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Post from the editor: So what’s it like? The psychology of war

Post from the editor: So what’s it like? The psychology of war

Comfortable life in uncomfortable times, as seen by a college student from Kyiv. 


So, what’s it like? is the question I have been hearing in some form or other, some language or other, for the past… oh, I don’t know, six months? Honestly, it’s all a blur at this point – one huge, messy, political, bloody blur.

The funny thing is that life goes on. When we read about war in textbooks, or historical novels, or even on the pages of The Economist, we imagine this massive military something, something huge and incomprehensible, something with a black gaping mouth and rotten teeth that consumes every aspect of civilian life, and regurgitates blood and destruction.

This might have been the case in the previous centuries, this might be the case in the east of Ukraine now, but the problem is that when we think of, say, ‘war in Ukraine,’ we imagine all of Ukraine engulfed in turmoil. In reality, the battles are very much localised. So when people from outside the country ask me, so, what’s it like?, my response will probably not satisfy them, as I cannot tell tales of how I single-handedly saved a soldier’s life, or how I wake up every morning to the sound of bullets shattering my bedroom window. This is not my story.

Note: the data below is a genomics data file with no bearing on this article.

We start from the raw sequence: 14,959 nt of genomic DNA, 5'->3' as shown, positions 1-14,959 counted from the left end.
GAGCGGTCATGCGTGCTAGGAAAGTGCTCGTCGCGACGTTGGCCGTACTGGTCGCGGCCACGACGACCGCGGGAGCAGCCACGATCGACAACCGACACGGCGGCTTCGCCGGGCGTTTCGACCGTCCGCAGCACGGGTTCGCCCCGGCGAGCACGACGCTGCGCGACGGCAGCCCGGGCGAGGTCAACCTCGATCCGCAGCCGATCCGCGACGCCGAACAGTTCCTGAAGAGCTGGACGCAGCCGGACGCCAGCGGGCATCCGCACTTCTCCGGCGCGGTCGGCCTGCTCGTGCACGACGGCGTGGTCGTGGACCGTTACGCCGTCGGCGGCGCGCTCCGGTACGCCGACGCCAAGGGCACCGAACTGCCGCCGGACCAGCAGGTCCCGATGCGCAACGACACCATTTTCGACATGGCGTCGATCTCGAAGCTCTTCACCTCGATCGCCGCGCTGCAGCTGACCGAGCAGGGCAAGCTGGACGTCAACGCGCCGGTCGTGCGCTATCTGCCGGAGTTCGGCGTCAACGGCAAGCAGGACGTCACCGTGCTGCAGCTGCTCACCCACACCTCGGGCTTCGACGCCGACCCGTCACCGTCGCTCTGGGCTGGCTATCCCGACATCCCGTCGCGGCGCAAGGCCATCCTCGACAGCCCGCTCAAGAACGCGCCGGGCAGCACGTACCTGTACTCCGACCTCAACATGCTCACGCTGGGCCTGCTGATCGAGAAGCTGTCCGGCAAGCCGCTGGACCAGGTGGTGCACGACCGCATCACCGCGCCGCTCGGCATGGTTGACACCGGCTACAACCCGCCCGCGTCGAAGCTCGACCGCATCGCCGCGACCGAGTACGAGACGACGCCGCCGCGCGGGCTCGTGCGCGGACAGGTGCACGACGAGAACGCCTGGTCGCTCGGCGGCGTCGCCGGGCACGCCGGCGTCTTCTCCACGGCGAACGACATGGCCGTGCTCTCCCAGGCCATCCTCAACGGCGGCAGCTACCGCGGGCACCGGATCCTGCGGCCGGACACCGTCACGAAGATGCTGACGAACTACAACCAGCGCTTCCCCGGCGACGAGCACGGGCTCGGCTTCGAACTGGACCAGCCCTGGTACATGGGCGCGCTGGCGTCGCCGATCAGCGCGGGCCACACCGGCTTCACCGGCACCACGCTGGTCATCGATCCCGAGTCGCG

My story is waking up every morning to a cup of coffee and the news. Oh, the news. It’s interesting how mere words have so much impact on our lives. The news determine my mood for the rest of the day, maybe even the rest of the week. Oh, but they have to be good news. And not in the sense that they should make me happy. They have to be news that will shock me, shake me, break me out of this numb state of ‘I’ve heard it all before’ that I have been in since… February?, or maybe even earlier. Because even death blood army kill gets old. And that’s what’s really frightening about the whole situation: we have become insensitive.